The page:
posted by William Chodkowski on November 28, 2012 at 12:34 pm
At ASP’s event commemorating the release of its American Competitiveness Report this morning, speakers professed the need for policymakers to interpret national security holistically – to reach beyond traditional state security to long-term issues like economic vitality. America’s traditional insulation stems from its geographic position, surrounded by two vast oceans and flanked by friendly neighbors. But globalization erodes those historical barriers and lends even greater weight to efforts to foster economic cooperation and investment.
A recent Wall Street Journal article outlines the stated commitment of the incoming Mexican administration of Enrique Peña Nieto to engage the second-term Obama administration in improving the bilateral relationship between Mexico and the United States for mutual economic benefit. Mr. Nieto’s Institutional Revolutionary Party (PRI) was elected on a platform of encouraging economic growth through reform designed to encourage foreign investment.
Whereas the previous Calderon administration’s legacy was marred by the instability caused by drug trafficking organizations (DTOs) responsible for approximately 65,000 deaths over the past six years, the PRI hopes to address cartel-inspired corruption and violence through economic improvement. This presents an opportunity for Washington to indirectly address controversial issues – immigration policy and drug policy – through cooperation designed to bolster economic growth, trade, and investment.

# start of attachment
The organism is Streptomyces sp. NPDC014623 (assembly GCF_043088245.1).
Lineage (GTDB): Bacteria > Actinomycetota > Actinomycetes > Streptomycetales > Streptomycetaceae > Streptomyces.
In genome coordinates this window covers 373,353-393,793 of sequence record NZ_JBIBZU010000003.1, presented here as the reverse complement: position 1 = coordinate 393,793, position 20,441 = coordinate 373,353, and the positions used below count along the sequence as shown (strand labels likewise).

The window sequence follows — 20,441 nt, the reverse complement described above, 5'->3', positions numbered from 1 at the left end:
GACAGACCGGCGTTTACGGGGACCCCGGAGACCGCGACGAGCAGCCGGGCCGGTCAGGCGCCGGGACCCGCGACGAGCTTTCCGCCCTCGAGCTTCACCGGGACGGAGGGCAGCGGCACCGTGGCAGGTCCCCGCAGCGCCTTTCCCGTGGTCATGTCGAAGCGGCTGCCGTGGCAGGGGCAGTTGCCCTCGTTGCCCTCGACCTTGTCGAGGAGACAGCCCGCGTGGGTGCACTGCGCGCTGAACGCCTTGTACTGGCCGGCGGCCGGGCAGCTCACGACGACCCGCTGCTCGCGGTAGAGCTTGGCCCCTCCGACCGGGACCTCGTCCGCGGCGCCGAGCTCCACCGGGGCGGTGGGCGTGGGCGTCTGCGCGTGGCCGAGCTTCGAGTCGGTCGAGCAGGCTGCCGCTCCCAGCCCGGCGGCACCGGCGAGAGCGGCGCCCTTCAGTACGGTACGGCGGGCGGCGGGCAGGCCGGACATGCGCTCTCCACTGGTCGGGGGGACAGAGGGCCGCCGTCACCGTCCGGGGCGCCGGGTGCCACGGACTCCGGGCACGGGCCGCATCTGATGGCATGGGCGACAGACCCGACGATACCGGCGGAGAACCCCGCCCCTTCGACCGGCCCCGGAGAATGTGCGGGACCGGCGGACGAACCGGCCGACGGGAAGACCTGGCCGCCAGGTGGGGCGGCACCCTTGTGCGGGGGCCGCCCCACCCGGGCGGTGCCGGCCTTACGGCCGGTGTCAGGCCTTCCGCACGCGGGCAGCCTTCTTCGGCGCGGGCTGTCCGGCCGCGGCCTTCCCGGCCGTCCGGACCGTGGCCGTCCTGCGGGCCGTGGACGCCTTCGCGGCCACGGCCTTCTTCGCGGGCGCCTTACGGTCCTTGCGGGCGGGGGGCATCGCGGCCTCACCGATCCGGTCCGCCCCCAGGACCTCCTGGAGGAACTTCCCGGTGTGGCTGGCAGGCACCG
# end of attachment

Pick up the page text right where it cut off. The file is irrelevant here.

The U.S. ability to control the supply and demand of narcotics flowing into the country from Mexico through enforcement measures is highly limited, especially in an effort to uphold a conjugal relationship with the sovereign Mexican state. Nonetheless, strengthened public and private sector ties to the Mexican economy can help build the societal institutions which will delegitimize cartel control: rule-of-law, education, and productive economic activity. The political framework exists in Mexico’s stable federal democracy, and the economic framework for improvement through trade and investment was established with NAFTA in the 1990s.
While spillover of cartel violence across America’s borders has been limited thus far, the PRI’s pledge to work together with their counterparts in Washington should be pursued in the spirit of holistic security. A stable and prosperous southern neighbor in Mexico is preferable to American policymakers for a range of reasons. The convergence of two new administrations provides an opportunity for bilateral cooperation that should not be squandered.